Queens’ Rochdale Co-op Lands $195M Refi From Wells Fargo
The sprawling Rochdale Village apartment complex in southeastern Queens has landed a $195 million refinancing from Wells Fargo, city property records show. The loan appears to significantly upsize the most recent debt package obtained by the property, a $130 million financing — also from Wells Fargo — that dates back to 2014.
The 20-building, 120-acre site is structured as a cooperative: It is owned by residents, who must buy equity in the co-op in addition to paying monthly carrying charges. It was built in the early 1960s under the Mitchell-Lama affordable-housing program on the former site of Jamaica Race Course, a horse-racing track. It sits on a campus bounded by Baisley Boulevard, Guy R Brewer Boulevard, Bedell Street and 137th Avenue, near the Addisleigh Park and Springfield Gardens neighborhoods about a mile north of Kennedy International Airport.
At completion, it was the largest co-op development in the world, an title it held until being displaced by Co-op City in the Bronx in 1973, according to The Cooperator, a website that tracks the industry.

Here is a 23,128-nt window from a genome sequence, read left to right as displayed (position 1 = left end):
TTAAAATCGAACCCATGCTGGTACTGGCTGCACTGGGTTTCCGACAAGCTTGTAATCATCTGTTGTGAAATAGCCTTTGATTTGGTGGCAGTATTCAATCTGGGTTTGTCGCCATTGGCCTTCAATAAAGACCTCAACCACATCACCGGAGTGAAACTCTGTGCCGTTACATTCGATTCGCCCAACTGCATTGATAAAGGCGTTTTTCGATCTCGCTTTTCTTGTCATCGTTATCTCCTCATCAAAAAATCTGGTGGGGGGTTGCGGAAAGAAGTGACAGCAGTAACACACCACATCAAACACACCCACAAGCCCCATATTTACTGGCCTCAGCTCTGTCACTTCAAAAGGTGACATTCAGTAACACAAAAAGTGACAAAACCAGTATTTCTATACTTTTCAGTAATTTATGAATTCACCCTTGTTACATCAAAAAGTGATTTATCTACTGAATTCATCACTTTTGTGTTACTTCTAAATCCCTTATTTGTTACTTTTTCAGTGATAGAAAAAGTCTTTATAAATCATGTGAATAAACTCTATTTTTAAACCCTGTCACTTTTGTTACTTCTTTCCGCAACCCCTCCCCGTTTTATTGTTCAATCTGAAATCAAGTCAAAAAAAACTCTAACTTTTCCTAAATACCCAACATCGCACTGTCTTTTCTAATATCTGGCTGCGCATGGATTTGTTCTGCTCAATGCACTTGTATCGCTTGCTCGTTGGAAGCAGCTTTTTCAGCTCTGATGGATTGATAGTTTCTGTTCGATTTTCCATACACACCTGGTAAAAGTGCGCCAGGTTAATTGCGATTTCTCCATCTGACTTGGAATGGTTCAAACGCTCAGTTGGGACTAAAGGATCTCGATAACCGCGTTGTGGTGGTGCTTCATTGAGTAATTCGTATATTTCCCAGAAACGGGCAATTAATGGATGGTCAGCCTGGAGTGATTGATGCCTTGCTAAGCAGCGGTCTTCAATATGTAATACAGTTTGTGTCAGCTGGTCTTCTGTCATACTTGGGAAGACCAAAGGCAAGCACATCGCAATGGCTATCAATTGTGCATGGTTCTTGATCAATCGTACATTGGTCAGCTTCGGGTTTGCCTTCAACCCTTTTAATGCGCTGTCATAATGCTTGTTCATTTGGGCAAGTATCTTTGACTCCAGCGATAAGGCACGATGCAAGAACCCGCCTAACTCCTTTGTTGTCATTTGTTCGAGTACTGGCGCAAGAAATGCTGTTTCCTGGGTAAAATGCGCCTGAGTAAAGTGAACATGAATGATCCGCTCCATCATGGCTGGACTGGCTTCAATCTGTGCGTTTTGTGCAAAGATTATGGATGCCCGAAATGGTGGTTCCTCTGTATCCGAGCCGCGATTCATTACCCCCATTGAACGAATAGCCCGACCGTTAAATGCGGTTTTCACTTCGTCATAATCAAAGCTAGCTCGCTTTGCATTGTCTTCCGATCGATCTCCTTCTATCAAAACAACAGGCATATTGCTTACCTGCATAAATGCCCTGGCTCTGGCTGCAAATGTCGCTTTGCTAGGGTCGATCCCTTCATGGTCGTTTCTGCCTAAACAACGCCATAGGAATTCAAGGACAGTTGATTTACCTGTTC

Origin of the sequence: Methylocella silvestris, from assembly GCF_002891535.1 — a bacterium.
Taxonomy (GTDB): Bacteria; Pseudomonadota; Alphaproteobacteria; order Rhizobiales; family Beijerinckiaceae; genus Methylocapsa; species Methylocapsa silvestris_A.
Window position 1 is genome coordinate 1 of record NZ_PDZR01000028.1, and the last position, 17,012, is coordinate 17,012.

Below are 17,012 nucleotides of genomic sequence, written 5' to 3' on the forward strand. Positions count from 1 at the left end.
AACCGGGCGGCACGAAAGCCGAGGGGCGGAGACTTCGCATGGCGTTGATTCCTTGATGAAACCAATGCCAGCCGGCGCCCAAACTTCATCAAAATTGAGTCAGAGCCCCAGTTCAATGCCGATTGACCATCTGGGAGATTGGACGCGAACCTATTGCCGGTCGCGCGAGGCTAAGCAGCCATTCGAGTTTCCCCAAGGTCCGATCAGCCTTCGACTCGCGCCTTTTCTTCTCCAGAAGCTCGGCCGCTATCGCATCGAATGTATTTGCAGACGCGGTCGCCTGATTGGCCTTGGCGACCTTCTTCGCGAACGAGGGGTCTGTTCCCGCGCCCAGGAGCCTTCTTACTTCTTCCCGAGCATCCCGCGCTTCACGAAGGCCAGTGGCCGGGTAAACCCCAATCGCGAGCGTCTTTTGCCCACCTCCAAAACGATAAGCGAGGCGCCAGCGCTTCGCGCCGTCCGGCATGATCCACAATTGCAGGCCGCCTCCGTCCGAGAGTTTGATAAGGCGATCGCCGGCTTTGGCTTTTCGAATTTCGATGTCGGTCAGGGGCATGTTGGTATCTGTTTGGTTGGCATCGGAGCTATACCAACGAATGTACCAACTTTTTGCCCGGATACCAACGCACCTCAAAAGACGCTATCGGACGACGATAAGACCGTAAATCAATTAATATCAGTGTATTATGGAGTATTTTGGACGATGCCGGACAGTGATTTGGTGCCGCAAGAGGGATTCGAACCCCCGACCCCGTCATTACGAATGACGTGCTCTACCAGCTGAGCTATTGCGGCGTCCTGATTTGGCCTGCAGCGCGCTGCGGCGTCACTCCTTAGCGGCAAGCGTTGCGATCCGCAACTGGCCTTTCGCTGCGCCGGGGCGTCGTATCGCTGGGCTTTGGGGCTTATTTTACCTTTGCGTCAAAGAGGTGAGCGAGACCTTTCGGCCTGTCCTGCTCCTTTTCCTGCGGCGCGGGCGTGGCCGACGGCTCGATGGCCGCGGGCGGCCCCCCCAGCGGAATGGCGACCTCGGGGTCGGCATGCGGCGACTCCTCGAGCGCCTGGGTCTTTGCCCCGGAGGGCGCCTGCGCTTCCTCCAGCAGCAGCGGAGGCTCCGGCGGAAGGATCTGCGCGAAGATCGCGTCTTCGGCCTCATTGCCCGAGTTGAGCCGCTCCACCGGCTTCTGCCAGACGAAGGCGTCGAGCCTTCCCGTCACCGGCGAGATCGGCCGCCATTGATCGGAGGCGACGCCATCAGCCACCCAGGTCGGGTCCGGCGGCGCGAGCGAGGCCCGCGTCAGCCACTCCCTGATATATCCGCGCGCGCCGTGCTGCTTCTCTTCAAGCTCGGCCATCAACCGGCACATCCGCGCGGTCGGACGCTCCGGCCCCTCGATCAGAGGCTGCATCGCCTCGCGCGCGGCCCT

According to its website, the complex is fully occupied and there’s a waitlist at least three years long for an apartment in the facility, which includes units that range from one to three bedrooms. Renters for one-bedroom apartments have to buy about $11,000 worth of co-op equity and pay monthly rent between $650 and $750 per month. Renters of the biggest three-bedroom units must buy $23,500 worth of equity and then spend about $1,500 per month in rent.
The 5,860-unit complex was first proposed by city-planning grandee Robert Moses and designed by architect Herman Jessor. who also planned Chelsea’s Penn South development and the Lower East Side’s Cooperative Village, both in Manhattan. It took its name from the Rochdale Society of Equitable Pioneers, a foundational co-op society founded in Lancashire, England in 1844.
In addition to its apartment buildings, the Rochdale complex in Queens includes commercial space rented by a medical office and two supermarkets, as well as outdoor recreation facilities that boast a community garden, a baseball field and basketball, handball and tennis courts.
Its development was guided by the Mitchell-Lama program, a New York State initiative begun in 1955 to promote affordable housing. The program allowed cities and towns to take over land through the use of eminent domain and turn it over to developers, who received tax abatements and guaranteed investment returns for their trouble.
A spokeswoman for Wells Fargo didn’t immediately respond to an inquiry.